Referring to FIG. 7, several human therapists 112 operating robotic therapists 110 can be trained simultaneously by a human therapist instructor 112 interacting with a patient 12 connected to the robotic therapist 10 by connecting multiple computers 132 to computer 32 via lines 136.
Referring to FIGS. 8a and 8b, a patient 12 can exercise alone with the interactive robotic therapist 10 by teaching the robotic therapist 10 an exercise with his/her intact limb 27. The robotic therapist 10 creates a mirror exercise for the patient's impaired limb 26 and plays it back to the patient 12.
Referring to FIGS. 9a, 9b and 9c, the standard teach and playback procedure (intimate, monitored and autonomous modes) is illustrated. In the intimate mode the human therapist 112 teaches an exercise to the patient 12 with the robotic therapist 10 attached. The robotic therapist 10 plays back the exercise to the patient 12 with the therapist 112 still physically connected but not interfering (monitored mode). The robotic therapist 10 plays back the exercise with the therapist 112 only overseeing (autonomous).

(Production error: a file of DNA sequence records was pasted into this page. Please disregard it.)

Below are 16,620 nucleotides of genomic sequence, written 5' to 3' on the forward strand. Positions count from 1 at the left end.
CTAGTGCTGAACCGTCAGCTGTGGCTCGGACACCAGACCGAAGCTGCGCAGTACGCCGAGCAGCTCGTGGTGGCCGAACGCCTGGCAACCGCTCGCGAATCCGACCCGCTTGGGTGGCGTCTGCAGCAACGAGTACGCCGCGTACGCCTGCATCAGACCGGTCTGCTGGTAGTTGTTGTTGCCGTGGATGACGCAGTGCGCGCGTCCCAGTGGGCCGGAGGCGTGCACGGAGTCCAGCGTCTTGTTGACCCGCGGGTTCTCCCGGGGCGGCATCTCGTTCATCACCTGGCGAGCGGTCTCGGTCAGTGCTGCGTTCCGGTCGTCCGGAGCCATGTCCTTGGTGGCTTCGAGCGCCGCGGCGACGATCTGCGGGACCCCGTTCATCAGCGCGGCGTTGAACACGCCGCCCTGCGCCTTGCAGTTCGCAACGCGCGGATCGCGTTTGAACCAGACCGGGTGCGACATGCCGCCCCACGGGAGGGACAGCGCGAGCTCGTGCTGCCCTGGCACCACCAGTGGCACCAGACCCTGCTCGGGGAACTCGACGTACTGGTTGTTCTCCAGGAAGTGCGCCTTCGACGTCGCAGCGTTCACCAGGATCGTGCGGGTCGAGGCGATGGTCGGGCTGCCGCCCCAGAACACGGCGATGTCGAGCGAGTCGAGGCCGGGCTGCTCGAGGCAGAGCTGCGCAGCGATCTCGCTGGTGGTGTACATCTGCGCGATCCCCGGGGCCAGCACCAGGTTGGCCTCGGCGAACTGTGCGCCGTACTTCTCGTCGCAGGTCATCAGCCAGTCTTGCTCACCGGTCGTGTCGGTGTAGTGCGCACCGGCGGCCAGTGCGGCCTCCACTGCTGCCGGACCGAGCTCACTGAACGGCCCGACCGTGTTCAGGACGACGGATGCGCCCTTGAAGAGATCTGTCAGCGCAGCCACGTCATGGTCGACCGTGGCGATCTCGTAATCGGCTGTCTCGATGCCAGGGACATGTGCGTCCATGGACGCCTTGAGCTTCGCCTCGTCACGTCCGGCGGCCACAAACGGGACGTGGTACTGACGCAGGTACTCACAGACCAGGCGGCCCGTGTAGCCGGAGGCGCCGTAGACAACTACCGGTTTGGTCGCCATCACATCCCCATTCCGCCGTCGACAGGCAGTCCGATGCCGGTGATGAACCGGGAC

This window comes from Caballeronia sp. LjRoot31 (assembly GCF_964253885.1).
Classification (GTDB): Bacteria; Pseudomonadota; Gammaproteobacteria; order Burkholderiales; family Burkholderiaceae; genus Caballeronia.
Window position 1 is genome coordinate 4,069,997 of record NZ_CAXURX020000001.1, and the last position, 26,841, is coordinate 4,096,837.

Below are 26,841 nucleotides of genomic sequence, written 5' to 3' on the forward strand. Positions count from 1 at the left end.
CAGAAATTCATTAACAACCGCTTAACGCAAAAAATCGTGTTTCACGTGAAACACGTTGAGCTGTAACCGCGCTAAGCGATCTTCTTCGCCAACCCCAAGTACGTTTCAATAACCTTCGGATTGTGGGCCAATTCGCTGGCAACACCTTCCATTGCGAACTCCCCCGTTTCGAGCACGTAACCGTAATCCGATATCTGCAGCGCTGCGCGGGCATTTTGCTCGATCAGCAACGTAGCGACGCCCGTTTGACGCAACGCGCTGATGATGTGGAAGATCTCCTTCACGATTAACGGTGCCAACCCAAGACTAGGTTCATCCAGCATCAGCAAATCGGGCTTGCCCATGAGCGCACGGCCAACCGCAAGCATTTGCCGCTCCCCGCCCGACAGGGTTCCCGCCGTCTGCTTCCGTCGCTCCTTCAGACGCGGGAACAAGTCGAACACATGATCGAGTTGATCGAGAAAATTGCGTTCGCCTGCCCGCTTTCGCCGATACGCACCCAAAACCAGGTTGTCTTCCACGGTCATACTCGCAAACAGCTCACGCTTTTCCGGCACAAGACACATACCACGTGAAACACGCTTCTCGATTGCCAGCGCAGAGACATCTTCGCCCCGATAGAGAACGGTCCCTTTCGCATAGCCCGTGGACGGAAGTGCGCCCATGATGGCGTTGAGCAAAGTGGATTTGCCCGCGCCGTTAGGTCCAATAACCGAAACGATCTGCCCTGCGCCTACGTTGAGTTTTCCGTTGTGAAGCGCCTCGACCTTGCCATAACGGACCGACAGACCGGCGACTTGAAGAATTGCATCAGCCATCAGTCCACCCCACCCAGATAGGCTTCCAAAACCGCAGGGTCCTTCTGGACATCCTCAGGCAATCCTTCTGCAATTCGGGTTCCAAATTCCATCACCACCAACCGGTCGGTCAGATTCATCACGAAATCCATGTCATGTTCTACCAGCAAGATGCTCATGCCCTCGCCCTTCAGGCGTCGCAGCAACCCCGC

Referring to FIGS. 10a, 10b and 10c, the robotic therapist 10 can be used for asyncronous diagnosis and evaluation of the patient 12. In the teach mode, the human therapist 112 preprograms an exercise for robotic therapist 10. In the autonomous mode, the robotic therapist 10 plays the exercise back and registers the patient 12 reaction. In the diagnosis mode, the robotic therapist 10 plays the patient reaction to the therapist 112. The therapist 112 can diagnose or evaluate the patient 12 performance.
Referring to FIG. 11a, several educational video-games can be used for the patient 12. The games have several purposes: motivation for continuing exercising, cognitive exercise, and recording patient performance during exercise. Several educational video-games were developed for range of motion, force, direction and dexterity control. The patient performance can be stored and evaluated.